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4

I experience a lot of various problems with distance walking. As far as I have seen, fancy shoes or insoles do not make much of a difference. In some cases, this aid can help, but in some cases, it just reduces the symptoms of deeper issues. The first thing to check - have you build the walking volume gradually? Maybe you just need more time to adapt via ...


4

This happens with my shoes too. I believe that this has to do with my habit of lifting and placing my feet rather than any imperfection in my body balance or my 'gait' ... I know, I walk in an under-pronation gait. As a result the outer heel of all my shoes always wear down much faster than any other part of the sole. What is under-pronation/...


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I mostly agree with Marten's answer in that feet have changed with the widespread adoption of constant wearing of shoes, but I disagree with some of his other facts such as his assertion that there are no successful barefoot or minimalist runners (never mind that, at high levels of competition, arguing about minimalist equipment is kind of silly since they'...


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You might want to read this page on how to select a running shoe. Sounds like you underpronate your walk. That is you walk slightly outward on your foot with each step. From the chart on the page you might want to try a neutral type of shoe. Underpronation/Supination: The two terms "underpronation" and "supination" can be used interchangeably to ...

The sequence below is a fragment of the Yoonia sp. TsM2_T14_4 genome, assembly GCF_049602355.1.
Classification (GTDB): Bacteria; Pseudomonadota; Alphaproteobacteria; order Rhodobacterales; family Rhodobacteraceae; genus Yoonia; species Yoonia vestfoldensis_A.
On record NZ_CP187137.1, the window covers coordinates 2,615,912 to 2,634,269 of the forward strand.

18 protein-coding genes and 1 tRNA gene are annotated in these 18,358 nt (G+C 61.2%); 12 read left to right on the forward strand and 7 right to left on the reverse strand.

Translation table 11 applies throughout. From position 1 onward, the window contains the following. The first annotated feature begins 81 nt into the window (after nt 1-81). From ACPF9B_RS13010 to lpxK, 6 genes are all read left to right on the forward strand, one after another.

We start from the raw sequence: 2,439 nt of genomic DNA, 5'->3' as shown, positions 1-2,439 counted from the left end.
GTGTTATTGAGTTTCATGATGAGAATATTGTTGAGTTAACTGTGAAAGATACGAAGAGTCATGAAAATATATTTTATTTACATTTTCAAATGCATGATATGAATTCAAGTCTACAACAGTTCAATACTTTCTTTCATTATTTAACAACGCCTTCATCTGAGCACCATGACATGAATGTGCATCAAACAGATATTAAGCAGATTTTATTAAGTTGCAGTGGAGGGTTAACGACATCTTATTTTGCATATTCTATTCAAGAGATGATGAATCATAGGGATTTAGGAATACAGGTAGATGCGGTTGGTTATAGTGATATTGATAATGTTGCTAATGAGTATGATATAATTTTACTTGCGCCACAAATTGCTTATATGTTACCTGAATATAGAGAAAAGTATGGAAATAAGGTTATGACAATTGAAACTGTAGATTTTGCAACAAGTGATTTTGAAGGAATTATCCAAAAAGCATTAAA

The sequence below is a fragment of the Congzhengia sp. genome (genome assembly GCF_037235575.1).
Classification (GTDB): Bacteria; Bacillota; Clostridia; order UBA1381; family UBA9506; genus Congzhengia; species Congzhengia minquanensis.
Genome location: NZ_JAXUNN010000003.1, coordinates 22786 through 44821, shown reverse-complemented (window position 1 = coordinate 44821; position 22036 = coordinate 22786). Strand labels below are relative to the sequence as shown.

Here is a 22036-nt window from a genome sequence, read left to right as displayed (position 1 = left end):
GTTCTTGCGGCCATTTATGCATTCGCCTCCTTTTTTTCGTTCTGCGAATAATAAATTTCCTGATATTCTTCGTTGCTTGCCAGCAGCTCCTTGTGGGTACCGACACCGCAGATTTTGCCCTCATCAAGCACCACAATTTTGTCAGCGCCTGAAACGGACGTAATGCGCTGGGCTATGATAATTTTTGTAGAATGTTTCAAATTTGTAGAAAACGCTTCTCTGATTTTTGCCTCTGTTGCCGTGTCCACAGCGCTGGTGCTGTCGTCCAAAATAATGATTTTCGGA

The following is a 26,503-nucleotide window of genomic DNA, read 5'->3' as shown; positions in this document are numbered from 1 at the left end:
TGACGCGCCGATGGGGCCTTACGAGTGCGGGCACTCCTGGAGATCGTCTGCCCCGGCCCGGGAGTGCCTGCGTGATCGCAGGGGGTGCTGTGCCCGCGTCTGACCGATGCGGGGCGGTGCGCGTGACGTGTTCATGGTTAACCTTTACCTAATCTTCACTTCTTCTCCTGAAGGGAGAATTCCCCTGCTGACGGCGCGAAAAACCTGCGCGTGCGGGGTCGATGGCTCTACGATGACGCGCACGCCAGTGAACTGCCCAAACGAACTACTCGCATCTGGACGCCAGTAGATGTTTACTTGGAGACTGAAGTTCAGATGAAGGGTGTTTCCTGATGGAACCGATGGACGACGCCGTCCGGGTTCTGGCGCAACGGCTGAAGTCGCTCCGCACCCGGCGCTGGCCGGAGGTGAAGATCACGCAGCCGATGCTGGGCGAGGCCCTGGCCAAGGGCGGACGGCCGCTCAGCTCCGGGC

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Higher heel elevation means that you can push your knees further forward before reaching the limit of your ankle flexibility. Knees further forward make for a more upright squat. If you're practicing Olympic weightlifting, then you'll generally want your squats to be more upright, since you need to catch the clean with an upright torso. Olympic lifters also ...


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For me, what I look for is practicality. Do they have good grip, are they comfortable and how much weight the shoe has. The grip for those sorts of sports 100% has to be good, otherwise you're going to be at a disadvantage. How comfortable the shoes are is pretty self explanatory, you don't want to be doing sports with an uncomfortable feeling from your ...


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To prevent blisters and the feeling that your feet are damaged after few hours of walking, get some shoes with thick and hard to bend soles. More like light hiking shoes. Don't think to get some soft and "comfortable" but something robust. I'm speaking from the experience. Blisters can occur do to shoes being too tight or too loose - which makes the feet ...


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My guess is they don't quite fit. You might need a slightly bigger shoe, most places recommend a half size larger as your feet tend to swell(which is probably why it hurt after 20 mins). The other general recommendation is to have about a thumbs width between big toe and top of shoe (NYTimes, 2010). If your store has a generous return policy(as you ...


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Its great that you love running up the stairs. You are correct that coming down has a slight negative effect on the legs specifically the knees. Running up for that matter, has very less impact on your joints, unless you stomp. The majority of the pressure is on your calf muscles, which is obviously a good thing... Over time your muscles grow stronger. ...